Wins a term after Palin declines to run again, claiming Barkley ushered in a new tradition and, in his words, “The Presidency really is ridiculous – all of America is ridiculous now.”

54 – Bill Richardson – 2017-? - NM

As the parties began to fracture, with the liberal and conservative wings yet to coalesce into their own parties, pundits said 2 things. First, the parties might have become a conservative and liberal party before had tigns gone differently. And, second, it made sense that a third party candidate would unite the two as a “common sense” leader, with 5 actual cadidates running.

There, pnew, I think I did it. If I missed one, you can have Richardson leave or someone else elected in 2020.

That was tough even having there be 47 states thanks to no Arkansas, Oklahoma, or 2nd Dakota. And...oh, I did miss Nevada. Let's see...

55. Brian Sandoval - 2021=? MV.

There. Tricky, but I made it!
The main issue we have is that in the early stages of the presidency and vice presidency, politics was dominated by three states Virginia, New York and Massachusetts, due to their politicians and their state electorates, with these three states contributing to 17 of the 46 presidents

Attempt at Presidents from all 50 States, sod the butterflies and keeping partie lol working progress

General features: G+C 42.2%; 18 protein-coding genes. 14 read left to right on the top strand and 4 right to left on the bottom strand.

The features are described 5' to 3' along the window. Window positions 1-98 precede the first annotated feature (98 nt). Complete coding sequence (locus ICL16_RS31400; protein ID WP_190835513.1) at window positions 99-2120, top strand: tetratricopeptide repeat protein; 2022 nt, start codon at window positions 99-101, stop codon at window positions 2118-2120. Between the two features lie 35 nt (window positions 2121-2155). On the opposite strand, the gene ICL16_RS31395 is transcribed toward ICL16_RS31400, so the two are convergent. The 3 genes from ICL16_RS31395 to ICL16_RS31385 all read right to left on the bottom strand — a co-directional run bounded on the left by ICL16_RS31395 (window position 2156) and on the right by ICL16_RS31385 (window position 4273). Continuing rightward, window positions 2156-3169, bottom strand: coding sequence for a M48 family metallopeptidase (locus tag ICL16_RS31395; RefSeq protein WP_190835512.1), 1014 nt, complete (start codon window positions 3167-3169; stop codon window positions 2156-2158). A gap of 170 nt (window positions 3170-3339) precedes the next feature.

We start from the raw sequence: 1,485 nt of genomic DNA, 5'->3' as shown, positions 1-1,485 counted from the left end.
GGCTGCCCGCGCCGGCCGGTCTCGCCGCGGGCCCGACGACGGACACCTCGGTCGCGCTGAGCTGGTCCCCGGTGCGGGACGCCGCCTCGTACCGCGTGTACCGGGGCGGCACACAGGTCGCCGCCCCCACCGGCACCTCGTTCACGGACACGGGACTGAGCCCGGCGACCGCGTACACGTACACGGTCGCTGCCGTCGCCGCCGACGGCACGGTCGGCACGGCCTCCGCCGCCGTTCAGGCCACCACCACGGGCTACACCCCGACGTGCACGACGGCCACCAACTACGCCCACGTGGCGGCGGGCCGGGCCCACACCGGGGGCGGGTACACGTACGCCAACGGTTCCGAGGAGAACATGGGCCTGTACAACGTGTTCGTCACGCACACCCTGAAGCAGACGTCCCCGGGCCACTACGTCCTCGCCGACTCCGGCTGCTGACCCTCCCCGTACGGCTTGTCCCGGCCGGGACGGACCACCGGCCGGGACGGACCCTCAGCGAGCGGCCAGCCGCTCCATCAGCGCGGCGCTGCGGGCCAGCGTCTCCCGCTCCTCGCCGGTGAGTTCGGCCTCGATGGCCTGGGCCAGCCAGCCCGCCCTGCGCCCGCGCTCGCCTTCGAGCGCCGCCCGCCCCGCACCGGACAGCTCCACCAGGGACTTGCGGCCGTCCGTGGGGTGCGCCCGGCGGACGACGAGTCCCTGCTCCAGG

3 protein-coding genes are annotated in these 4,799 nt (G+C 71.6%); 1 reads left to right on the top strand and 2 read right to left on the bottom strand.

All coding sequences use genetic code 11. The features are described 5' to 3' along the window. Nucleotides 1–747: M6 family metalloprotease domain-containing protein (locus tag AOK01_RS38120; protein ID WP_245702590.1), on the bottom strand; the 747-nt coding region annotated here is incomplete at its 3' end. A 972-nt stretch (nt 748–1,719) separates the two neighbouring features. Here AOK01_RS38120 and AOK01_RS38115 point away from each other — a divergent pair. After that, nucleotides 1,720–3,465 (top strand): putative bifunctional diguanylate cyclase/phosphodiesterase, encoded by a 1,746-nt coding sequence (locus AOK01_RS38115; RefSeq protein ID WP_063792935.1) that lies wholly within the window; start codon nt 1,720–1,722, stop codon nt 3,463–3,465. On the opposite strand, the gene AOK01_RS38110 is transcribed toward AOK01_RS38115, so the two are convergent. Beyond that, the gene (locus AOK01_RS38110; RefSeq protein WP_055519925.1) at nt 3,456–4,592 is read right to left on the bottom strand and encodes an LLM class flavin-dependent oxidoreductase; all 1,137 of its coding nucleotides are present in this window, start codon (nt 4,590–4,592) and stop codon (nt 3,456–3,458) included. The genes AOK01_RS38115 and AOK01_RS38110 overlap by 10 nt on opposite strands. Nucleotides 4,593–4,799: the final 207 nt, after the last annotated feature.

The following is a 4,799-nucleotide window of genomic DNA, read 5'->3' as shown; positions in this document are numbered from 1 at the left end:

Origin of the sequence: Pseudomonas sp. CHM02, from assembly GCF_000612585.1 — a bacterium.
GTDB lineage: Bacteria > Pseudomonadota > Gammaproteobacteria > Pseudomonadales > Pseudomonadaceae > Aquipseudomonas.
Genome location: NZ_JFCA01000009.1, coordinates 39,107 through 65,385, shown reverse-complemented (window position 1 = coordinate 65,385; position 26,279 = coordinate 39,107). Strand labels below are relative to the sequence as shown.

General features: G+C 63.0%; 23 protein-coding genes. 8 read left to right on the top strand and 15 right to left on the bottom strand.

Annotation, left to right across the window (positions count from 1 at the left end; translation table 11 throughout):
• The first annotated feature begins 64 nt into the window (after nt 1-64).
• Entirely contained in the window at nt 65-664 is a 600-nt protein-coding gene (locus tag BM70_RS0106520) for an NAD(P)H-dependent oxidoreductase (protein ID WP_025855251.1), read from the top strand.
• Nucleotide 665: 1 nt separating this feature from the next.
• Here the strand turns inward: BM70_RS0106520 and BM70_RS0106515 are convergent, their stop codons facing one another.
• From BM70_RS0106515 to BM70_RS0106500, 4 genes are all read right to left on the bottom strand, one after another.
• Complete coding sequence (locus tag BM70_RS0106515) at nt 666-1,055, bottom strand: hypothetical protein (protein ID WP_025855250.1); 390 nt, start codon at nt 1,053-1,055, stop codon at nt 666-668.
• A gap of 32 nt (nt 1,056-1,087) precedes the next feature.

1) George Washington 1789-1797 (I-VA) [1]
2) John Adams 1797-1801 (F-MA) [1]
3) Aaron Burr 1801-1805 (DR-NY) [2]
4) Pierce Butler 1805-1813 (DR-SC) [3]
5) James Fenner 1813-1821 (DR-RI) [4]
6) Andrew Jackson 1825-1832 ! (DR-TN) [5]
7) William H. Crawford 1832-1841 (DR-GA) [6]
8) William Harrison 1841 ¡ (W-OH) [1]
9) Willie P. Mangum 1841-1845 (W-NC) [7]
10) Lewis Cass 1845-1849 (D-MI) [8]
11) Zachary Taylor 1849-1851 (W-LA) [1]
12) Henry Clay 1851-1853 (W-KY) [9]
13) Franklin Pierce 1853-1857 (D-NH) [1]
14) Jefferson Davis 1857-1861 (D-MS) [10]
15) Abraham Lincoln 1861-1865 ! (R-IL) [1]
16) Lafayette S. Foster 1865-1869 (R-CT) [11]
17) Schuyler Colfax 1869-1877 (R-IN) [12]
18) James G. Blaine 1877-1881 ! (R-ME) [13]
19) George F. Edmunds 1881-1885 (R-VT) [14]
20) Samuel J. Randall 1885-1889 (D-PA) [15]
21) William W. Phelps 1889-1893 (R-NJ) [16]
22) Horace Boies 1893-1897 (D-IA) [17]
23) John E. Rickards 1897-1901 ! (R-MT) [18]
24) Edward O. Wolcott 1901-1909 (R-CO) [19]
25) Robert M. La Follette 1909-1913 (R-WI) [20]
26) Oscar Underwood 1913-1915 ¡ (D-AL) [21]
27) John Burke 1915-1921 (D-ND) [22]
28) Hiram Johnson 1921-1929 (R-CA) [23]